Intermittent Fasting: Why What We Eat Is As Important As When We Eat

Intermittent fasting has been gaining momentum in the media, and in medical research. It has been proven effective in weight loss, blood sugar regulation, stem cell regeneration and improving other biochemical markers of health. However, the idea of fasting to some may be intimidating or clouded by myths and misunderstandings about how our body handles fasting for an extended period of time.

Let’s start with the basics, what is intermittent fasting? Intermittent fasting is exactly as it sounds, periodic times of fasting where consumption is restricted to non-caloric fluids such as water, tea, and coffee (black no milk or sugar). On fasting days it is recommended that a salted bone broth is consumed to maintain adequate sodium levels. The main types of intermittent fasting are:

1.    Daily, 16:8: Consists of a daily routine in which 16 hours are spent fasting, with an 8 hour “eating window”. For example, one may eat from 10 am – 6 pm, and would fast from 6pm-10am the following day.

2.  Multi-day, 24 or 36 hours: This regime consists of doing a full 24 or 36 hours fast 2-3 times a week.

Different types of fasting will yield different results. A longer fast, for example, will be more efficacious than a shorter duration fast, therefore it is able to be done less frequently. It is important to keep in mind that fasting is individualized based on the desired outcome. It is important to discuss what will work best for you with your health care practitioner.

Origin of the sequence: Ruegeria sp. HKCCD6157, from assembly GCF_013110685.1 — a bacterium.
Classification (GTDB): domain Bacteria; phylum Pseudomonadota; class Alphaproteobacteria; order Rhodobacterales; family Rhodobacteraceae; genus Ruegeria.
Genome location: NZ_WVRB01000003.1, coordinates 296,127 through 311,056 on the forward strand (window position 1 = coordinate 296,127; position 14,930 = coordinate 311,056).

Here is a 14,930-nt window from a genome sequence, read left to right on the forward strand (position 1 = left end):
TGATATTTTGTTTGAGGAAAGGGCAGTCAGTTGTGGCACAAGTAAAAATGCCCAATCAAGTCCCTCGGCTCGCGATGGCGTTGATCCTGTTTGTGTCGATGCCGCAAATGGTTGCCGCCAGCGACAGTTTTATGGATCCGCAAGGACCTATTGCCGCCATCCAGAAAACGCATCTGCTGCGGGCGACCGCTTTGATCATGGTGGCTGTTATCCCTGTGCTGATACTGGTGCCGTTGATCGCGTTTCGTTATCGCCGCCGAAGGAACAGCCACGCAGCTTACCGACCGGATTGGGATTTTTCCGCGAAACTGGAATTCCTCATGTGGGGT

Why fast? Similar to the ketogenic diet which was discussed in last week’s post (click here to read) fasting decreases insulin release. Without short term glucose and insulin spikes throughout the day, the body begins to burn existing energy stores (glycogen and fat) to produce energy. As mentioned above fasting is an effective way to improve insulin sensitivity, promote weight loss and increase cell regeneration.

It may seem counter-intuitive that fasting increases your energy, and promotes regeneration of cells, as we have developed a negative association between the word fasting and starvation. However, research shows when our bodies are in a fasted state the hormonal shifts increase energy, promote fat burning and increase growth and regeneration. A fasted state induces a cellular process known as autophagy. Autophagy is a process in which the body identifies excess or dysfunctional components of cells and releases or recycles them.  In a fasted state the body is also releasing growth hormone. This promotes regrowth and regeneration of our cells from the calories consumed when the fast is broken. During a fast, the body releases noradrenaline, a molecule that increases energy. Lastly as mentioned above fasting induces a state of low insulin which allows the body to burn its stored fat as fuel. The result, an increase in energy, fat burning, and cell regeneration.

Fasting isn’t for everyone. Circumstances in which an individual is underweight, malnourished or nutritionally compromised should not fast. Individuals on medication or with metabolic concerns(i.e diabetes, PCOS, hypoglycemia) should discuss fasting with their primary health provider before attempting it. Book an appointment today for more information!


This blog has been adapted from the Bulletproof podcast featuring Jason Fung, MD,  a nephrologist and a leading global expert on intermediate fasting. If you would like to learn more about intermittent fasting I encourage you to listen to the full podcast:

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